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Author's profile photo Astrid Stolbrink

Digital Transformation In Smaller Banks

The banking industry still has a black eye – but it’s more painful for some than others. Lasting repercussions from the global crisis, the emergence of non-banking digital disruptors, and impatient, tech savvy customers with low levels of loyalty and high expectations have redefined a ‘new normal’ in day-to-day retail banking.

Responding to omnichannel, real time requirements has been tough on all banks, but the headlines have largely focused on either the major global players or the new kids on the block – modern fintechs and non-bank challengers. While the same problems face smaller, mid-tier banks, the challenges they face in responding effectively have been given much less air time. 

Traditionally, the deeper your pockets, the better the solution you can afford. Although encumbered by hard coded, legacy siloes, global banks can at least throw money at the problem by overhauling and updating their systems. Likewise, fintechs can leapfrog any IT legacy obstacles and start from scratch with agile systems from day one.

However, smaller banks have been squeezed in the middle from both ends. Their pockets aren’t as deep as the bigger banks, nor can they simply start from scratch like the digital disruptors. And simply speeding up their existing models doesn’t help either as it lacks the currency of live, real time access to big data with meaningful customer insights.

In my view, mid-tier banks (as well as the smaller spin offs from large banks for that matter) need three things if they are to effectively compete in the digital world.  First, an affordable digital core with a standardised back-end, and minimal complexity. They need a means of applying best practice processes that level the playing field – and still fits their budget. Second, they need to be able to easily innovate at the front end and take advantage of standard APIs that cater to ever changing customer requirements. The benefits of open APIs have been widely reported with some predictions of banks moving from being one-stop-shops for financial services to open platforms as consumers start to embrace a more “modular” approach to banking.Third, their innovation needs to be fast and dynamic. That means faster time to value and delivering excellence, convenience, and innovation at the point of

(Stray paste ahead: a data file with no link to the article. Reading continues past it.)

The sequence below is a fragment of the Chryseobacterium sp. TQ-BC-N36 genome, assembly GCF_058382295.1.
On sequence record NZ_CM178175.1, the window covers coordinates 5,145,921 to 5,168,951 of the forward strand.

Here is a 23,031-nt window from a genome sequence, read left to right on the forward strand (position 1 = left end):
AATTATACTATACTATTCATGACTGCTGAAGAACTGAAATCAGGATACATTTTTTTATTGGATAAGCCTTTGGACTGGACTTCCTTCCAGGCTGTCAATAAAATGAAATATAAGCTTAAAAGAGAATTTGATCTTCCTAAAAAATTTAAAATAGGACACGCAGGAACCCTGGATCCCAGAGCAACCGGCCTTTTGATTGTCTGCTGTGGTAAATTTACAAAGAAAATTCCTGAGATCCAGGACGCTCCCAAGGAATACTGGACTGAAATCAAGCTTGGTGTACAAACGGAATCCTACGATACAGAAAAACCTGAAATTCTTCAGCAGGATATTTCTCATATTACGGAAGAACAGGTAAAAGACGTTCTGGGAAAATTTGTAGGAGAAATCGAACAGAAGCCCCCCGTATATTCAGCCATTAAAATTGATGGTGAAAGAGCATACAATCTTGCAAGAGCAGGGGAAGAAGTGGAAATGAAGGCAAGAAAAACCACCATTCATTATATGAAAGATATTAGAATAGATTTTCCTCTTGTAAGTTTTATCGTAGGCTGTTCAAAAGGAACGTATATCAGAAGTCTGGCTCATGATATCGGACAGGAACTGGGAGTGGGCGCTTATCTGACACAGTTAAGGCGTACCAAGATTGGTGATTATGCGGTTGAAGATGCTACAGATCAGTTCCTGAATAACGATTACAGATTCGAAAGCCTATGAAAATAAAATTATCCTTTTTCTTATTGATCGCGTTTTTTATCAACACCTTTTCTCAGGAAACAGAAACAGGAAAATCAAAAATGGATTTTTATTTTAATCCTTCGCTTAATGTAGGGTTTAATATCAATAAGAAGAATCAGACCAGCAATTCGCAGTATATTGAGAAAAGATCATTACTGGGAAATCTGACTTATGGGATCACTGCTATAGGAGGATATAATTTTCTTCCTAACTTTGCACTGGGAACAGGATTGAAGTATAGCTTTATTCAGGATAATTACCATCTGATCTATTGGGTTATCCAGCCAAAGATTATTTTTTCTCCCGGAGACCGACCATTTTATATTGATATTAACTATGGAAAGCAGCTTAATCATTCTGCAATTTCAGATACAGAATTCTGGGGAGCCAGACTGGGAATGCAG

This sort of modular utopia can only be achieved by leveraging the efficiencies of a standardised, pre-configured approach with the objectives of speed, automation, innovation and insight. The combination of these competences enable smaller banks to compete effectively in today’s digitally evolving marketplace, and stand shoulder to shoulder with larger banks and fintechs on their service offerings in an affordable and timely manner.

It also delivers big insights in the process. Consolidating data that’s scattered across a number of different and disconnected sources gives access to real-time insights to make better and more meaningful operational and financial decisions. That means more traction in cross selling products, better customer experiences, and lower IT costs – something that appeals to every bank, regardless of size or resources.

SAP Integrated Banking Package on S/4HANA (S4B) has been developed with these exact challenges in mind. It provides a digital core for banking that’s leveraged with the acceleration power of pre-configured and pre-integrated SAP standard software capabilities on S/4HANA. This means banks have the ability to operate real-time core banking practices on a single platform either in the SAP cloud, a private cloud, or deployed and run on-premise. 

It’s time smaller banks had an affordable way to harness the rich functionality of enterprise grade systems, affordable access to agile innovation, and the ability to pivot to meet market demand in real time – without breaking the bank…

Click here to find out more about what SAP will be showcasing at Sibos.

  Astrid Stolbrink is Digital Business Services Head of Financial Services, SAP Europe, Middle East and Africa

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